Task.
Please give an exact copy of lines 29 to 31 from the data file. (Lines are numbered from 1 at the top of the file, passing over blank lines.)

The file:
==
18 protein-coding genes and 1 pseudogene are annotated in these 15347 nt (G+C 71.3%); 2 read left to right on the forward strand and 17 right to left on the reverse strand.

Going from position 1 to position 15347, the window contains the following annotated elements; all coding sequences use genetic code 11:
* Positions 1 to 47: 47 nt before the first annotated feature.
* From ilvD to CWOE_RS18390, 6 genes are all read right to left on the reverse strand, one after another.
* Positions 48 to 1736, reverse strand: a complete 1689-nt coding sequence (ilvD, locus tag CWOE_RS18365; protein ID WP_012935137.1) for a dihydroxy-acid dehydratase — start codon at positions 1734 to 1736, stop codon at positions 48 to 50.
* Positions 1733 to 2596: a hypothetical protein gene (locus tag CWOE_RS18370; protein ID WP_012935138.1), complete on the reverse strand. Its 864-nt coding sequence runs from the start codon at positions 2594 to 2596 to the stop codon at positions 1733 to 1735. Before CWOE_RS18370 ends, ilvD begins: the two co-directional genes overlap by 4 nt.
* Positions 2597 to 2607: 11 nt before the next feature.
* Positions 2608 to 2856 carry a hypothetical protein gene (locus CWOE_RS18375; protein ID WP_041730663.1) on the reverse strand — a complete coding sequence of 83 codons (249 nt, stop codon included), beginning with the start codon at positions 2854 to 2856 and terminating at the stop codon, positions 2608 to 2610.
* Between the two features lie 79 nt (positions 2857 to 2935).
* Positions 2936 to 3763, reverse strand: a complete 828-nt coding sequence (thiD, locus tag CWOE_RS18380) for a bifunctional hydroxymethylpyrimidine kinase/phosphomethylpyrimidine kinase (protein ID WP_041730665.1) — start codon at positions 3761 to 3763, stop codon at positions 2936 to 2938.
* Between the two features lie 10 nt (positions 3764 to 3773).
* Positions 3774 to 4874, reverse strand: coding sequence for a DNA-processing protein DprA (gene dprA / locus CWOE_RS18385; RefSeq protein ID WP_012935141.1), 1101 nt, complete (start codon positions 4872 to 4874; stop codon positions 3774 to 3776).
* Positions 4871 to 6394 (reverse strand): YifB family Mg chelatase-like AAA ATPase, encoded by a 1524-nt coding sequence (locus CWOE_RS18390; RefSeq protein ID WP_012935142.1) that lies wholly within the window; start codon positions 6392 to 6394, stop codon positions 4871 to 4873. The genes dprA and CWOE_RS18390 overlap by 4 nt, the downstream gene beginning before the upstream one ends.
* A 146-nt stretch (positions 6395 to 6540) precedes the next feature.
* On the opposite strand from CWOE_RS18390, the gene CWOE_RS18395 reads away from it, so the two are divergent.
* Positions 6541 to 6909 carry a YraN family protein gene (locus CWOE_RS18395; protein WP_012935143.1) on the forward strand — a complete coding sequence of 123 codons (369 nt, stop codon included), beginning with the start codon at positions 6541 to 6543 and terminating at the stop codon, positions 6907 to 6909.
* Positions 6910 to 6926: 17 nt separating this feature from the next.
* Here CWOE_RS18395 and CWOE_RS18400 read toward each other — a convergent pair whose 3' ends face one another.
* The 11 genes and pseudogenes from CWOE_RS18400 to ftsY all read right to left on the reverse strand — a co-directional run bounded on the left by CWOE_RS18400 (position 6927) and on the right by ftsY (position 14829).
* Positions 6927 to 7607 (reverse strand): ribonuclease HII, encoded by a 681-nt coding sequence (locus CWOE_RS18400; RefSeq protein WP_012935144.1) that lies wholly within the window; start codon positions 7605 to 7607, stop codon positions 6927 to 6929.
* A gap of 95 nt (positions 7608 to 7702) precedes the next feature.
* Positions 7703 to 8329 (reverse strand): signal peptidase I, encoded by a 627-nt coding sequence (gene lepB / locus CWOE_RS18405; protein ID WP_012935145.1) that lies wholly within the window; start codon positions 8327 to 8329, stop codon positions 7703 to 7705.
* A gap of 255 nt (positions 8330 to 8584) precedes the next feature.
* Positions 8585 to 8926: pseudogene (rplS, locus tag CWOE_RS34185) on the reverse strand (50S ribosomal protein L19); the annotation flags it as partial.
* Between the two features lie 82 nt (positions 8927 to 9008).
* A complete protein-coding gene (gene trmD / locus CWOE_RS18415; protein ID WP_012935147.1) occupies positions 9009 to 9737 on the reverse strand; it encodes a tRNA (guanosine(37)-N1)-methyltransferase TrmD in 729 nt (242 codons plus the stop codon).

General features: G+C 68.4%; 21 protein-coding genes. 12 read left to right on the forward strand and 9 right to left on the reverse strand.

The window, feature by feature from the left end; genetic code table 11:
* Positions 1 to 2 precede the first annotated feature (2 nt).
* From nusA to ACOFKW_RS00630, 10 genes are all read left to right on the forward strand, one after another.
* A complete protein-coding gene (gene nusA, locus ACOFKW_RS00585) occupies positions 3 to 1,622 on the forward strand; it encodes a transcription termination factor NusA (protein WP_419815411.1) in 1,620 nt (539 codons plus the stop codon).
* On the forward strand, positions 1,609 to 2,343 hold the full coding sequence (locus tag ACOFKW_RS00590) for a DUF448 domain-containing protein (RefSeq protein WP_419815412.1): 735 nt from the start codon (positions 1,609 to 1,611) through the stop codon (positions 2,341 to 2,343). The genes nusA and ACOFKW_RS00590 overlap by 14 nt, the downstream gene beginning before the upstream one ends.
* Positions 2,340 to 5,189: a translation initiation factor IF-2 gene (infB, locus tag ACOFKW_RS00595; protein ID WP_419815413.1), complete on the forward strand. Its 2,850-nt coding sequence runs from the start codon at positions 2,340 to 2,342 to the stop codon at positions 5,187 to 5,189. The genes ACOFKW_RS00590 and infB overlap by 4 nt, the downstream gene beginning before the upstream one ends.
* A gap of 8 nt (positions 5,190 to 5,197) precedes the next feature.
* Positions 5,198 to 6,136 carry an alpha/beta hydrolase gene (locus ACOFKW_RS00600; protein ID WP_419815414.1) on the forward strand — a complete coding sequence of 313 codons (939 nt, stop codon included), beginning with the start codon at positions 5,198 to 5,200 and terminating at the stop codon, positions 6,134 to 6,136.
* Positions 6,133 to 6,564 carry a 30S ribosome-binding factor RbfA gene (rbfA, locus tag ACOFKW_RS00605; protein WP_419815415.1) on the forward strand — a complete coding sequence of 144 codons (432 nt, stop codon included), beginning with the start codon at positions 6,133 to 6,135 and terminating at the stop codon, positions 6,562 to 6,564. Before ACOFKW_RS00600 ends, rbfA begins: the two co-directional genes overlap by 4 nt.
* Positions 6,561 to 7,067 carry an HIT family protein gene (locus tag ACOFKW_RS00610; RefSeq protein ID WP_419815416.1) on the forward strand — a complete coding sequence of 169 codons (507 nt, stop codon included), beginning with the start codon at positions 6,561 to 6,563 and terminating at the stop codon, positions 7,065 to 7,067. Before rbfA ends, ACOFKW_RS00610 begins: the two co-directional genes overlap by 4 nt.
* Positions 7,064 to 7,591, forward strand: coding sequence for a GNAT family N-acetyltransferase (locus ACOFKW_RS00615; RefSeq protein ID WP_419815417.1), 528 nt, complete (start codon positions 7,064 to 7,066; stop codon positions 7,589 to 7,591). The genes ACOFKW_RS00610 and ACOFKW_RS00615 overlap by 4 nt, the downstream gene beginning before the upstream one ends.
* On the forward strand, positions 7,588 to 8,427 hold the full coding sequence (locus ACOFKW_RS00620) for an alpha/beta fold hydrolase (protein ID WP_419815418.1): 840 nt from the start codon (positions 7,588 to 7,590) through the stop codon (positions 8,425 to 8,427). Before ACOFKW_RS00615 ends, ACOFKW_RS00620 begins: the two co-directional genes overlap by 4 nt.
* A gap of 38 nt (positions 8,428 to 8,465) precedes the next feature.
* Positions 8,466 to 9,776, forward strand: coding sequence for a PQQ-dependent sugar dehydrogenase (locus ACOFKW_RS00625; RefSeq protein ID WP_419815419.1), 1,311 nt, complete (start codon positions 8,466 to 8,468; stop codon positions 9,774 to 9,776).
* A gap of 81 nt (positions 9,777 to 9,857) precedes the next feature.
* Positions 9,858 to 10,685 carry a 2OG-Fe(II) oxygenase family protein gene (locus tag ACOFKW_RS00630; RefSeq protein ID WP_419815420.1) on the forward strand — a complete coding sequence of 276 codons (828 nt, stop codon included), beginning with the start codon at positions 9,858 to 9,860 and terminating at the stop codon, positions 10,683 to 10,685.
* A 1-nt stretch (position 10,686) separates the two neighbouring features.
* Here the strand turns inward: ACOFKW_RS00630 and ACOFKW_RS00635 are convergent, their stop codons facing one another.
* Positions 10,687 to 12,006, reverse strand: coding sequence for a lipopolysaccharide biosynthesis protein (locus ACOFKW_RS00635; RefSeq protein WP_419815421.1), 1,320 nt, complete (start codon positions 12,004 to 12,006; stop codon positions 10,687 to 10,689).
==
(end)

* Positions 1 to 2 precede the first annotated feature (2 nt).
* From nusA to ACOFKW_RS00630, 10 genes are all read left to right on the forward strand, one after another.
* A complete protein-coding gene (gene nusA, locus ACOFKW_RS00585) occupies positions 3 to 1,622 on the forward strand; it encodes a transcription termination factor NusA (protein WP_419815411.1) in 1,620 nt (539 codons plus the stop codon).